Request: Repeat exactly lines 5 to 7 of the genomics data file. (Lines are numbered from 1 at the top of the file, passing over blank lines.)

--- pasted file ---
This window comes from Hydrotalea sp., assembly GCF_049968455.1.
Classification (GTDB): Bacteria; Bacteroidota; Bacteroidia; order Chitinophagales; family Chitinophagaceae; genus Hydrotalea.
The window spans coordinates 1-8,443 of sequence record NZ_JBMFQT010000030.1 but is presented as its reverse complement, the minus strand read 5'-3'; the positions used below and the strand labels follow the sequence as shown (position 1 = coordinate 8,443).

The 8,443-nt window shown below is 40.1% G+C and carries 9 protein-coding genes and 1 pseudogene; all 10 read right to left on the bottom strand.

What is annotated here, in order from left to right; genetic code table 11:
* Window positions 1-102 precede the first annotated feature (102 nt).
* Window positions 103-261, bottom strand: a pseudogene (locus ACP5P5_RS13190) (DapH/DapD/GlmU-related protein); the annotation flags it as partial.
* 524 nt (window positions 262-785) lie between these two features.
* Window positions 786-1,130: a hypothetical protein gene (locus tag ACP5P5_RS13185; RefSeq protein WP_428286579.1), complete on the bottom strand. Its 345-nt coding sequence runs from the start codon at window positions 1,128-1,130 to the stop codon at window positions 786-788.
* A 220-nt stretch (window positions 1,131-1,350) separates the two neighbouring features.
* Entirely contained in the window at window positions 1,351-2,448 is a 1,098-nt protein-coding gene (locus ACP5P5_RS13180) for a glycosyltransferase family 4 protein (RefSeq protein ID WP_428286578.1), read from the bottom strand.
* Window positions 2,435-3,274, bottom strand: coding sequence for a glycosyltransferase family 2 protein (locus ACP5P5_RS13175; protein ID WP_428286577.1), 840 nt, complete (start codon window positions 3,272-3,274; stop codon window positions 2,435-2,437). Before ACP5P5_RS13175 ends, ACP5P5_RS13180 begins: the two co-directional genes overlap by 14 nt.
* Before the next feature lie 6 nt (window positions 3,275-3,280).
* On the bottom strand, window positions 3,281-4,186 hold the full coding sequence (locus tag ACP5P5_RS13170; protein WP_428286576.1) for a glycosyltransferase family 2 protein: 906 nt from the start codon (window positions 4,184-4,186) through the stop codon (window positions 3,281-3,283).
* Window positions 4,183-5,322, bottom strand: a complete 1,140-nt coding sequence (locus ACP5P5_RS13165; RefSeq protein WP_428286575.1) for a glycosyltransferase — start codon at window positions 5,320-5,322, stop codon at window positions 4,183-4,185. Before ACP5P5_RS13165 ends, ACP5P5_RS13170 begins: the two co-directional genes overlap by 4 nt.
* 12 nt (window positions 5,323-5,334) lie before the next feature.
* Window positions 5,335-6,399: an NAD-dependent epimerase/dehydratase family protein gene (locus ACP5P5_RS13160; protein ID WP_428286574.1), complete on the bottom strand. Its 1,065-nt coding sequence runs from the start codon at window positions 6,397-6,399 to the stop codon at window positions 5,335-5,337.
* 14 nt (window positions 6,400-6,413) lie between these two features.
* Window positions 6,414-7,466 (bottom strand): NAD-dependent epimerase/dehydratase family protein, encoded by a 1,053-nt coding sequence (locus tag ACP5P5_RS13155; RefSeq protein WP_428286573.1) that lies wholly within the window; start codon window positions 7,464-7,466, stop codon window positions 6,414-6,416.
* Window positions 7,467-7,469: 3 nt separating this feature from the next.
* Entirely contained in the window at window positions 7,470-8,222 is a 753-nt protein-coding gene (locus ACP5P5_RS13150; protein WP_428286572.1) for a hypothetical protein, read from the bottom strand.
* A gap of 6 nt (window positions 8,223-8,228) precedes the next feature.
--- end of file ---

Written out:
What is annotated here, in order from left to right; genetic code table 11:
* Window positions 1-102 precede the first annotated feature (102 nt).
* Window positions 103-261, bottom strand: a pseudogene (locus ACP5P5_RS13190) (DapH/DapD/GlmU-related protein); the annotation flags it as partial.